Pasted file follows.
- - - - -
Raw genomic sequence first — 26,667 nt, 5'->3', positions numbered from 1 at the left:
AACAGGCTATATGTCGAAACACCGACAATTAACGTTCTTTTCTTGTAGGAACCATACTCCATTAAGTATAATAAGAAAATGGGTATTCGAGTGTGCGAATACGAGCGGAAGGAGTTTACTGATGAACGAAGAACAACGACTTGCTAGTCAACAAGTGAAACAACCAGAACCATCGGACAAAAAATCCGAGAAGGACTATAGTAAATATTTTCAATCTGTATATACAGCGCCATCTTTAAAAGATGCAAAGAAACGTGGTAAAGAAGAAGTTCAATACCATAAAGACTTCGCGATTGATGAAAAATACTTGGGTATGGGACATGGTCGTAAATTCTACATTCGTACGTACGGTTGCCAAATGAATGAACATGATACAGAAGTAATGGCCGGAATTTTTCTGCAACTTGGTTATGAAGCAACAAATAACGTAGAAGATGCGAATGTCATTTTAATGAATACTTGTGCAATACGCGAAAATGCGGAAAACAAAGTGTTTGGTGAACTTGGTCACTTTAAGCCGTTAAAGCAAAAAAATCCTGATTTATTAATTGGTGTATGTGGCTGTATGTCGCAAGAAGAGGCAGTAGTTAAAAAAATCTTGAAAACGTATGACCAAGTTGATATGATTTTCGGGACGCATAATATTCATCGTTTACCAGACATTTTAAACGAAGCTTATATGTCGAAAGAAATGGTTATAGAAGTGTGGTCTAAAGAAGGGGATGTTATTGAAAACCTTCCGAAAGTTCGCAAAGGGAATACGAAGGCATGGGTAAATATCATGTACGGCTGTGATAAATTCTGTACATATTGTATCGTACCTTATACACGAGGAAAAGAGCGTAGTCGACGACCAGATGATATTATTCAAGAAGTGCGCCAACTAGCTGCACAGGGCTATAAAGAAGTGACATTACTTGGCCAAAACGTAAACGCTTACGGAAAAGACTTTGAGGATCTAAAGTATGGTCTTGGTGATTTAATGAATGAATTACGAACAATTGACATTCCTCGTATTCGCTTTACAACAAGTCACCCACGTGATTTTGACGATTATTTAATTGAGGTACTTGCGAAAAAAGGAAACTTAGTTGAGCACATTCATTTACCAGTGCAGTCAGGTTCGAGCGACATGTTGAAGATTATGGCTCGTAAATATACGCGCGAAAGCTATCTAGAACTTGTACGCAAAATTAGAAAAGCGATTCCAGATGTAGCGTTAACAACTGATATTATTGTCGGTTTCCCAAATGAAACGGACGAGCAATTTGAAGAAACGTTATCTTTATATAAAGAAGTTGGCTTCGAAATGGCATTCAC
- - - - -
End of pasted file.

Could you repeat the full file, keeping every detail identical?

Raw genomic sequence first — 26,667 nt, 5'->3', positions numbered from 1 at the left:
AACAGGCTATATGTCGAAACACCGACAATTAACGTTCTTTTCTTGTAGGAACCATACTCCATTAAGTATAATAAGAAAATGGGTATTCGAGTGTGCGAATACGAGCGGAAGGAGTTTACTGATGAACGAAGAACAACGACTTGCTAGTCAACAAGTGAAACAACCAGAACCATCGGACAAAAAATCCGAGAAGGACTATAGTAAATATTTTCAATCTGTATATACAGCGCCATCTTTAAAAGATGCAAAGAAACGTGGTAAAGAAGAAGTTCAATACCATAAAGACTTCGCGATTGATGAAAAATACTTGGGTATGGGACATGGTCGTAAATTCTACATTCGTACGTACGGTTGCCAAATGAATGAACATGATACAGAAGTAATGGCCGGAATTTTTCTGCAACTTGGTTATGAAGCAACAAATAACGTAGAAGATGCGAATGTCATTTTAATGAATACTTGTGCAATACGCGAAAATGCGGAAAACAAAGTGTTTGGTGAACTTGGTCACTTTAAGCCGTTAAAGCAAAAAAATCCTGATTTATTAATTGGTGTATGTGGCTGTATGTCGCAAGAAGAGGCAGTAGTTAAAAAAATCTTGAAAACGTATGACCAAGTTGATATGATTTTCGGGACGCATAATATTCATCGTTTACCAGACATTTTAAACGAAGCTTATATGTCGAAAGAAATGGTTATAGAAGTGTGGTCTAAAGAAGGGGATGTTATTGAAAACCTTCCGAAAGTTCGCAAAGGGAATACGAAGGCATGGGTAAATATCATGTACGGCTGTGATAAATTCTGTACATATTGTATCGTACCTTATACACGAGGAAAAGAGCGTAGTCGACGACCAGATGATATTATTCAAGAAGTGCGCCAACTAGCTGCACAGGGCTATAAAGAAGTGACATTACTTGGCCAAAACGTAAACGCTTACGGAAAAGACTTTGAGGATCTAAAGTATGGTCTTGGTGATTTAATGAATGAATTACGAACAATTGACATTCCTCGTATTCGCTTTACAACAAGTCACCCACGTGATTTTGACGATTATTTAATTGAGGTACTTGCGAAAAAAGGAAACTTAGTTGAGCACATTCATTTACCAGTGCAGTCAGGTTCGAGCGACATGTTGAAGATTATGGCTCGTAAATATACGCGCGAAAGCTATCTAGAACTTGTACGCAAAATTAGAAAAGCGATTCCAGATGTAGCGTTAACAACTGATATTATTGTCGGTTTCCCAAATGAAACGGACGAGCAATTTGAAGAAACGTTATCTTTATATAAAGAAGTTGGCTTCGAAATGGCATTCAC